Futuristic sci-fi racers generally fall into one of two categories: F-Zero or WipEoutPacer, the latest title from genre specialists R8Games, is most definitely the latter. This is a neon soaked metallic world where your anti-grav vehicles dance across the track to uptempo music at ridiculously high speeds. Pacer is not a racing game for simulation purists

The game begins by suggesting the player runs through the four-stage tutorial. ‘But it’s just a racing game!’ I hear you cry. While that may be true, there’s a lot to Pacer that takes some work to familiarise yourself with. First up is the fact that accelerate is on a face button, opposed to the right trigger. Decades of controllers with multiple shoulder-mounted triggers has taught us that the acceleration should be based on the the depression of said trigger. However, Pacer instead uses this (and the sister left trigger) for airbrakes, allowing you to tighten that turning arc when the races so demand. And they will; many times per track. 

Furthermore, the tutorial gives you the basics of the loadout customisation options. The player can equip up to two weapons, each with up to two mods. The weapons are fairly standard for the genre – rockets, mines, shields etc. – but the mods bring a new layer of depth. Are you all about destructive power, or are you too busy holding your driving line so would prefer some guidance assist? The mods revamp familiar weapons and make them more versatile.  

This of course, is in addition to the ability to customise your craft. You can buy new components with in-game currency earned through wins and sponsorship. You can then save your creations as bespoke loadouts, switching between each race as the track and course objectives demand.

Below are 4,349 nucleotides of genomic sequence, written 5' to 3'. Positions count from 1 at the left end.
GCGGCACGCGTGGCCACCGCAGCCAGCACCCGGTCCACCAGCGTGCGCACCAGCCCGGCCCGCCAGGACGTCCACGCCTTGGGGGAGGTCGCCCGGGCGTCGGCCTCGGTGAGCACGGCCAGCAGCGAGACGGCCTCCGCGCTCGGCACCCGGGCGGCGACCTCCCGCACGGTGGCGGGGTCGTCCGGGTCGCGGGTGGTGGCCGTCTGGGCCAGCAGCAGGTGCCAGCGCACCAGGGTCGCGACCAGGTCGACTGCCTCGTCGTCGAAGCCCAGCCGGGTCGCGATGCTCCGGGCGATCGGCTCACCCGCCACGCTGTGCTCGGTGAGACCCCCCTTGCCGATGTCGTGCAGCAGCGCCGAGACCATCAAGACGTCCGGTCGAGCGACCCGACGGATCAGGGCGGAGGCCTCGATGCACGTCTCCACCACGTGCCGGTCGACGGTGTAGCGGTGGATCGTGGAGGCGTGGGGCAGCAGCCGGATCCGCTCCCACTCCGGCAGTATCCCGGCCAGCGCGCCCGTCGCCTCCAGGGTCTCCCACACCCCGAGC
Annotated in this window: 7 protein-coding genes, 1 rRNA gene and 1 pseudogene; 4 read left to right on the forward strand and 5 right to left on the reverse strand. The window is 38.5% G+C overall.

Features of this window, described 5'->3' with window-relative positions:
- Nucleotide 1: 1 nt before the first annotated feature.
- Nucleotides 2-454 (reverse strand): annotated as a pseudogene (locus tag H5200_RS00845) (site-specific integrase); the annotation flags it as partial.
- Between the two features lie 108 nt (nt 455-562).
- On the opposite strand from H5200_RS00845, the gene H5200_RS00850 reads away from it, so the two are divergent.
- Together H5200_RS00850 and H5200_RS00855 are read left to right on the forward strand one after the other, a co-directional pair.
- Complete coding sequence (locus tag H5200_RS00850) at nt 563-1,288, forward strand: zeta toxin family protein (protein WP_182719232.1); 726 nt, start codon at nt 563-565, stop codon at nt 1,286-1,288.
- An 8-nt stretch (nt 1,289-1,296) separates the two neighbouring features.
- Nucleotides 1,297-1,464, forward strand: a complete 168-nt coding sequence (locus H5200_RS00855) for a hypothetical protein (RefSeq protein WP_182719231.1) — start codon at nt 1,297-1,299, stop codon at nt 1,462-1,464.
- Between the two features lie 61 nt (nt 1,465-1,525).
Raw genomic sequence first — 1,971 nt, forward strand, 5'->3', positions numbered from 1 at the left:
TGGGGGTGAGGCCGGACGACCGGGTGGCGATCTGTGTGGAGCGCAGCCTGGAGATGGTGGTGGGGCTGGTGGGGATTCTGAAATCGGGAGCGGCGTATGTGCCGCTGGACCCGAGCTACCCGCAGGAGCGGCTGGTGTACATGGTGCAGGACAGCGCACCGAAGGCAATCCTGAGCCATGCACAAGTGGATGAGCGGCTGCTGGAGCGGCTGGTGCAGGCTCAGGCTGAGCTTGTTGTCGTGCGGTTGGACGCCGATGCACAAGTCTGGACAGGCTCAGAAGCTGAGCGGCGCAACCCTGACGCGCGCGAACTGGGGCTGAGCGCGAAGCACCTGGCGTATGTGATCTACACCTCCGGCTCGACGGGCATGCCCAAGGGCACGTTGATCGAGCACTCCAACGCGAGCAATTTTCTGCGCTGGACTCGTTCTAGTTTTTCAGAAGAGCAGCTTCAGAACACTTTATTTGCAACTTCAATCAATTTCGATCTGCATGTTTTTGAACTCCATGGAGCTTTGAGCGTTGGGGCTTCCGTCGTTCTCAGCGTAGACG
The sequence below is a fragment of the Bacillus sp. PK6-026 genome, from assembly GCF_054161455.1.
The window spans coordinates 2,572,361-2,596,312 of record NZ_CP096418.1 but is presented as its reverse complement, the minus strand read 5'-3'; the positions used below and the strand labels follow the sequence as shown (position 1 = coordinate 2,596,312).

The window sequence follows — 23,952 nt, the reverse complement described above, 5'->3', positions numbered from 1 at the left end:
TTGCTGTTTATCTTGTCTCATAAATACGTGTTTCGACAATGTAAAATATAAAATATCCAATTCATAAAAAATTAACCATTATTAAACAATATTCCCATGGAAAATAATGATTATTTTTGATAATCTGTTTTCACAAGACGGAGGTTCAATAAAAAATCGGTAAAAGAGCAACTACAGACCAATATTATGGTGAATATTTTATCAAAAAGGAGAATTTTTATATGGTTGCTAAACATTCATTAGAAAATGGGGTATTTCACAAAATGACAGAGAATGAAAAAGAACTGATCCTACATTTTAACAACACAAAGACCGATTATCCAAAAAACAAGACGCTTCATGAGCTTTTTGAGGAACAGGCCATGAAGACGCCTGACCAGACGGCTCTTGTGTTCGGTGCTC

And those tracks are indeed demanding. Oddly given its name, Pacer seems to have very little respect for the pacing of difficulty. The tracks the player is presented with in the core Career mode jump from basic to huge sweeping corners to twisting, s-bend centric challenges within the first few races. Before the player has even become accustomed to the nuances of airbraking on 45-degree turns they’re being challenged to do it six-or-more times in quick succession. As individual entities the track design is varied and interesting, but as part of a campaign more thought may have been given to their order. 

Visually Pacer achieves a very high standard. The vehicles glisten under the sunlight and reflect the neons at night time beautifully. Meanwhile, the track surfaces are varied but not so much as to draw your concentration from the task at hand. The backgrounds – though almost always a blur if you’re playing correctly – steer clear of the eccentricity of SEGA’s efforts in F-Zero’s last home console outing, F-Zero GX on the GameCube. The audio, as would be expected from a WipEout inspired racing game, of an impeccably high quality. Offering more than 80 songs including original tracks by CoLD SToRAGE, Pacer doesn’t shy away from what has become one of the defining characteristics of the genre. 

That is really Pacer in a nutshell. It does very well at everything it attempts to do, but those goals were limited from the offset. It’s an enjoyable but formulaic take on the genre, meaning that if you’ve already experienced one of R8Games’ recent titles – such as the hugely popular Redout – you’re not going to find anything that redefines the genre here. Pacer is a great example of a WipEout clone, just like many that have come before it.  

Categories: Games